Gilligan’s Island

Just sit right back and you’ll hear a tale. . . Oh, wait, first we have to get there. Read on. . .

After gathering my luggage at the Goa airport, and meeting my driver, we set off on the long road to the Dwarka Eco Beach Resort, which was recommended to me by the owner of my guest house in Delhi. Clemente, the owner of Dwarka and I have had some E-mail exchanges and he’s told me it will be just over an hour’s drive, with the last two-or-so kilometers being very bumpy. As reassurance, when we begin our drive, someone from the resort calls me to say the same thing. It’s a nice touch. On the way, I throw two sandwiches out the window at the free-roaming dogs. Grace, my seat-mate on the plane, insisted I take as she was worried about me arriving so late and being hungry. After being served meals and snacks on both flights, I’m not at all hungry but it’s a bit like refusing a Jewish mother.

We drive through small towns smelling of burning wood and trash. While littering is officially illegal, there’s also no governmental or private trash pick-up. Some people bury their organic waste in ditches, give their plastic bottles to people who make homemade swill, and burn the rest. Others simply throw it on the street.

After just less than an hour, we turn off onto the bumpy road (they weren’t kidding). We weave down a pitted dirt (not stones, but dirt) road, through a dense tunnel of jungle at about five kilometers an hour. If I hadn’t been told ahead of time, I would think that I was being taken into the jungle to be robbed and have my dead body dumped only to be found by whatever wildlife is living in here. It’s the reason Dwarka calls to reassure guests that this is, in fact, the road to their resort.

Shower

Shower in my cottage

BridgeAfter ten minutes on the bumpy, jungle road, we finally pull into a small, dirt parking area. A man approaches and welcomes me and he and my driver carry my bags across a bridge made of small tree branches lashed together to form a pathway over a lagoon which reaches from the ocean to disappear into the jungle. It’s like walking onto the set of Gilligan’s Island. Small lights lashed to trees light the way as I walk in the sand and am led into my cottage. In it I find a welcoming king-sized bed, soft lighting, a ceiling fan, a fully flushable toilet, a shower (cold water only, but they’ll heat a bucket of water if you request) with a floor made of round river rocks Bedcovered with a small mat made from yoga mat material, and a metal locker with a key-lock in order to lock away your valuables. He shows me the “windows” which are shutters on the side of the cottage and open up into the fresh air, No need for screens as, due to the proximity to the ocean, there’s little standing water and few mosquitoes. Oh, and there’s a hammock stretched between two trees out front. I take a cool shower to wash off the airplane, as well as the city-air and go to bed listening to the sound of the ocean crashing on the shore. I just may have found paradise.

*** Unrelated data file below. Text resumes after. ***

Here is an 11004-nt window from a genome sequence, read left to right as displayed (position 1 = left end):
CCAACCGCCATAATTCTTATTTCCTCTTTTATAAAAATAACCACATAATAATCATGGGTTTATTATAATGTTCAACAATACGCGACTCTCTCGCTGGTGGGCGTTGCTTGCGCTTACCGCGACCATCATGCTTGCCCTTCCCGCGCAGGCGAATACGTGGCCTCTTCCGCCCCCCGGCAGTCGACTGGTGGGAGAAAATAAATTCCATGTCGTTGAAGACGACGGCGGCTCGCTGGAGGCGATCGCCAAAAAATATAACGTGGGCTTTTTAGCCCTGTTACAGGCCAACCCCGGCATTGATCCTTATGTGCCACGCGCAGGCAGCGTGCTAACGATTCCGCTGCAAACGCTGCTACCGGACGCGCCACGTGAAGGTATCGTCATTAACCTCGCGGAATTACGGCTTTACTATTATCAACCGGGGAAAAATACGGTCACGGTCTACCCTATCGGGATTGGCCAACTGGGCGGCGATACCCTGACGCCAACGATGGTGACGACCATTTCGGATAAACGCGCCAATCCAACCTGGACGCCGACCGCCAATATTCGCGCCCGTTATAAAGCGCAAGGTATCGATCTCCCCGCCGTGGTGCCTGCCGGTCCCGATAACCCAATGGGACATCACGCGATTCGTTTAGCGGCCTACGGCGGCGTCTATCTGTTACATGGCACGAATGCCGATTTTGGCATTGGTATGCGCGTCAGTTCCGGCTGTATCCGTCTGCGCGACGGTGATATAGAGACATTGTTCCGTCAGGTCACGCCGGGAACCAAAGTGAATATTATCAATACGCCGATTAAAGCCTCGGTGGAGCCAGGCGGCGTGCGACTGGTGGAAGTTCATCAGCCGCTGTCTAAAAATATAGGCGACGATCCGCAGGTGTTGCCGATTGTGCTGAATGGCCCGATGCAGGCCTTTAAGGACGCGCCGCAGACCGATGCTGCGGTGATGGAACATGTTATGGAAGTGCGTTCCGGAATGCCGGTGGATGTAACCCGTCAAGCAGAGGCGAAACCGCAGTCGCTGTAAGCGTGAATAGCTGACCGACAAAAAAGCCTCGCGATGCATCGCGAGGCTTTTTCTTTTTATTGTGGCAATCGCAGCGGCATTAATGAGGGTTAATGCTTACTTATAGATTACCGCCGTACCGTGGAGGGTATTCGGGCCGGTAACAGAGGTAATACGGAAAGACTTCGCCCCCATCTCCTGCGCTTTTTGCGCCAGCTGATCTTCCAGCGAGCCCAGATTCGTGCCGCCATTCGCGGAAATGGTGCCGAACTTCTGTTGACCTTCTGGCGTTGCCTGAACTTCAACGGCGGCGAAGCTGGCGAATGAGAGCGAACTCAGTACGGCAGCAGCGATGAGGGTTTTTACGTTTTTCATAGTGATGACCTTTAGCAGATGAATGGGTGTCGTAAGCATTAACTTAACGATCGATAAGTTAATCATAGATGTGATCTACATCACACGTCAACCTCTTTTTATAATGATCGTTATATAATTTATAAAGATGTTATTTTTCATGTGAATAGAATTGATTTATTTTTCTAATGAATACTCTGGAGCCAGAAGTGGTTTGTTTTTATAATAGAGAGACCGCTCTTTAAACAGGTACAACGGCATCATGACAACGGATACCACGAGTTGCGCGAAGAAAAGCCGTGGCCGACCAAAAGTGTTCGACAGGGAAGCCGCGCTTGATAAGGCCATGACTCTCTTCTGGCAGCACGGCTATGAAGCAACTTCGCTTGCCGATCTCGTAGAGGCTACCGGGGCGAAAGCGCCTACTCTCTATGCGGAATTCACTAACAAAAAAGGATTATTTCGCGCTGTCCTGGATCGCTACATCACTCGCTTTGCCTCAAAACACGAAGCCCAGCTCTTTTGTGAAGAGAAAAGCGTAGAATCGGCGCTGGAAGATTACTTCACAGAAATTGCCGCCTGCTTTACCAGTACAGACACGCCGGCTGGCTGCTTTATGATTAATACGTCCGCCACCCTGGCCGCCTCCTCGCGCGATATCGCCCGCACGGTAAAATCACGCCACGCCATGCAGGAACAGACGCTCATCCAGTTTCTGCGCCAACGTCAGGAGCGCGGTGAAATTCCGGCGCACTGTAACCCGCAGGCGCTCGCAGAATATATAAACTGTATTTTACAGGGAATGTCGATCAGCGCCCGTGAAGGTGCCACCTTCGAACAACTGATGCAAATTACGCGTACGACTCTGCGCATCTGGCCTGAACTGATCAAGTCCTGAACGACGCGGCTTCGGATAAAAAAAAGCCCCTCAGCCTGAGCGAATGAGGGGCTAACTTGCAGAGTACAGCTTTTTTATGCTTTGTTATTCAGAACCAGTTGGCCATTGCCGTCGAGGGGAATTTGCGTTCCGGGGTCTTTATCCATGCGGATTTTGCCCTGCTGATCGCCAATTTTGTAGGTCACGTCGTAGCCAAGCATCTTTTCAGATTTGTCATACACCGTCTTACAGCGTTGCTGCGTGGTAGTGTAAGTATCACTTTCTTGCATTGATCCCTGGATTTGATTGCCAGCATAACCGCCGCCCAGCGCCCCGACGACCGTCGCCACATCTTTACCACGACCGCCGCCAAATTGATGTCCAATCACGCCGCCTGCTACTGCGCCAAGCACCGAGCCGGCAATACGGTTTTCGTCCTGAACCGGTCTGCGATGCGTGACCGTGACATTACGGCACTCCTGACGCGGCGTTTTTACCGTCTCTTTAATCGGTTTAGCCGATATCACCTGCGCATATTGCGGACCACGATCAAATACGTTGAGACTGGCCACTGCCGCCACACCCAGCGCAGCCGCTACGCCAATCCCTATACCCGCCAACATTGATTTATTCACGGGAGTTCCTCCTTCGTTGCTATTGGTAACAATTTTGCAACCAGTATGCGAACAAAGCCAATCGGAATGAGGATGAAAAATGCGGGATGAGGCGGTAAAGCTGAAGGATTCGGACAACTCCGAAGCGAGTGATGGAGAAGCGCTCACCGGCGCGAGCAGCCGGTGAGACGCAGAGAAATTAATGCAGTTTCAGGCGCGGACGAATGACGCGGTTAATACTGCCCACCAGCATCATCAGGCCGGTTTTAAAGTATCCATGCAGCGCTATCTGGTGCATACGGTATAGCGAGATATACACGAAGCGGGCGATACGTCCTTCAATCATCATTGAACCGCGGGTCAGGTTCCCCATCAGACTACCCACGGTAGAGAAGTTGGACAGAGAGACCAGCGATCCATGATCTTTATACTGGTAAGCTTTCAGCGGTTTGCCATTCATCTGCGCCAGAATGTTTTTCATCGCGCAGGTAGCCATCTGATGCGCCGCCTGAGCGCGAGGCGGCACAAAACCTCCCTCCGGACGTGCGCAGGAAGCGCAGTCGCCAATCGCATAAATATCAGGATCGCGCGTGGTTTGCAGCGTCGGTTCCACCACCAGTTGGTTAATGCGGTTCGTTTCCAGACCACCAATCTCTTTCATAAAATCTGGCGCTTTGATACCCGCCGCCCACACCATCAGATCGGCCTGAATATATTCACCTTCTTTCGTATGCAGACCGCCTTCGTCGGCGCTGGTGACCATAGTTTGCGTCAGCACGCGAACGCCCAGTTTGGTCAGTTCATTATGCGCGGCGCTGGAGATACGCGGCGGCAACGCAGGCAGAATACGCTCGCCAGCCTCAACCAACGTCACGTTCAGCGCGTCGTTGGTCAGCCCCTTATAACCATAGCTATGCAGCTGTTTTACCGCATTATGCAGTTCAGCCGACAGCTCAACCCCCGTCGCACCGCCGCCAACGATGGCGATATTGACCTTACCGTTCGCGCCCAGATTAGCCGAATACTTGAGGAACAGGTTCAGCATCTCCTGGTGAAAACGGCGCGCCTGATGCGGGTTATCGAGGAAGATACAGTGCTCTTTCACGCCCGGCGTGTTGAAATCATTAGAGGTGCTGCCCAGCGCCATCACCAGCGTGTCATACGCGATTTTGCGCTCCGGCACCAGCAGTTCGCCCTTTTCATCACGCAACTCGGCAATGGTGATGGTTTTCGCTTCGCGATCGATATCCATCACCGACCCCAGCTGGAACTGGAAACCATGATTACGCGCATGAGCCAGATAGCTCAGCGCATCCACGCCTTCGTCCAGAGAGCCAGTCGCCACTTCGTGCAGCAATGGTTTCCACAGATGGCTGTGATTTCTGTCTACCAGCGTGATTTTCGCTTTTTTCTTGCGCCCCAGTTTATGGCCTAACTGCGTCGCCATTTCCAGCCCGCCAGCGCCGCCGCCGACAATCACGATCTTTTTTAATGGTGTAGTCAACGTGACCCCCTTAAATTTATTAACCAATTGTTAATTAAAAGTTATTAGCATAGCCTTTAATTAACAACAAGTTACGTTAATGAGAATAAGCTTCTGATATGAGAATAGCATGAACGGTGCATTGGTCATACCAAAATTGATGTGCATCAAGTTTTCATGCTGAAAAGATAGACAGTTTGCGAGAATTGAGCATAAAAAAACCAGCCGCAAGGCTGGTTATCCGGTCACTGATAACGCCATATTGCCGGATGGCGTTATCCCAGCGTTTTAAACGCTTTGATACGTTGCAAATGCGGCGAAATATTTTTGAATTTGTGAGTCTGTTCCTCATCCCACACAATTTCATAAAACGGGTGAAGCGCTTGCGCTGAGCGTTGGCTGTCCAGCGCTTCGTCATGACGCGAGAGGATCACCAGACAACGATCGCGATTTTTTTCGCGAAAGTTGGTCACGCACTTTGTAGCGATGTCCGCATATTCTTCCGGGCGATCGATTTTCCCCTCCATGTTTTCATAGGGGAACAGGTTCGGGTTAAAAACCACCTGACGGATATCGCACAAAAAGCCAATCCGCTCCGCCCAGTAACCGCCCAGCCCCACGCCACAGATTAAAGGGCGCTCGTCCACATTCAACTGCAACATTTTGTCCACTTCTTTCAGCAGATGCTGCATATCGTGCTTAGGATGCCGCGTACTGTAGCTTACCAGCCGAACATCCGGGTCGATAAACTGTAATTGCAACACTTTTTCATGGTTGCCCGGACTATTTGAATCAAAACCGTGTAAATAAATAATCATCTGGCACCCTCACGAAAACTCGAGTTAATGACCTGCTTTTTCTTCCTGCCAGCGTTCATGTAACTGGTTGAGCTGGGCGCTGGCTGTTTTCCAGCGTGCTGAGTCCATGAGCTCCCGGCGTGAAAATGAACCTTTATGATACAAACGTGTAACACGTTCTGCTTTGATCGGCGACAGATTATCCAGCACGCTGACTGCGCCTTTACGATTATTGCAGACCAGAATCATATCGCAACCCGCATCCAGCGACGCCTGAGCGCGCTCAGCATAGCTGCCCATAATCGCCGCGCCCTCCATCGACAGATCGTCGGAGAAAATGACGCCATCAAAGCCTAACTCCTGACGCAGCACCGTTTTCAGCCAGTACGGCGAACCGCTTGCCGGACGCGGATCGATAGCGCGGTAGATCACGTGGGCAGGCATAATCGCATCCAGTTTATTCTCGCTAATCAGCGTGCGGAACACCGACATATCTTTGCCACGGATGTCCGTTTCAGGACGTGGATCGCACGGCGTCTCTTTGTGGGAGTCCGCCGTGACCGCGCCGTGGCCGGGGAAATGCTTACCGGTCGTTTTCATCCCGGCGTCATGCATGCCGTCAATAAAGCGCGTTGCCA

HammockI wake up as I went to sleep, listening to the ocean’s steady waves meeting the sand. I peek out the window and look out on paradise. Throwing on my bathing suit, cover-up and sandals, I walk down the sand path to a breakfast of fresh fruit, bread, a masala omelet, and coffee in a genuine French press (all meals are included here). I’m greeted by Clemente, who, along with his wife, View from HutArlene, own the place, and Sandy, the manager. As the resort has only ten cottages (Clemente is specific about calling them cottages so as not to be confused with the basic “huts” that line many of the beach areas in Goa), there aren’t many people here. A group of four Brits, a family from Delhi, and a couple who live in Goa (he’s an Englishman, she’s Indian). I sit and enjoy a really interesting chat with the couple from Goa; he’s a photographer and she’s a writer. The conversation is engaging with talk about Indian and European politics and culture, as well writing.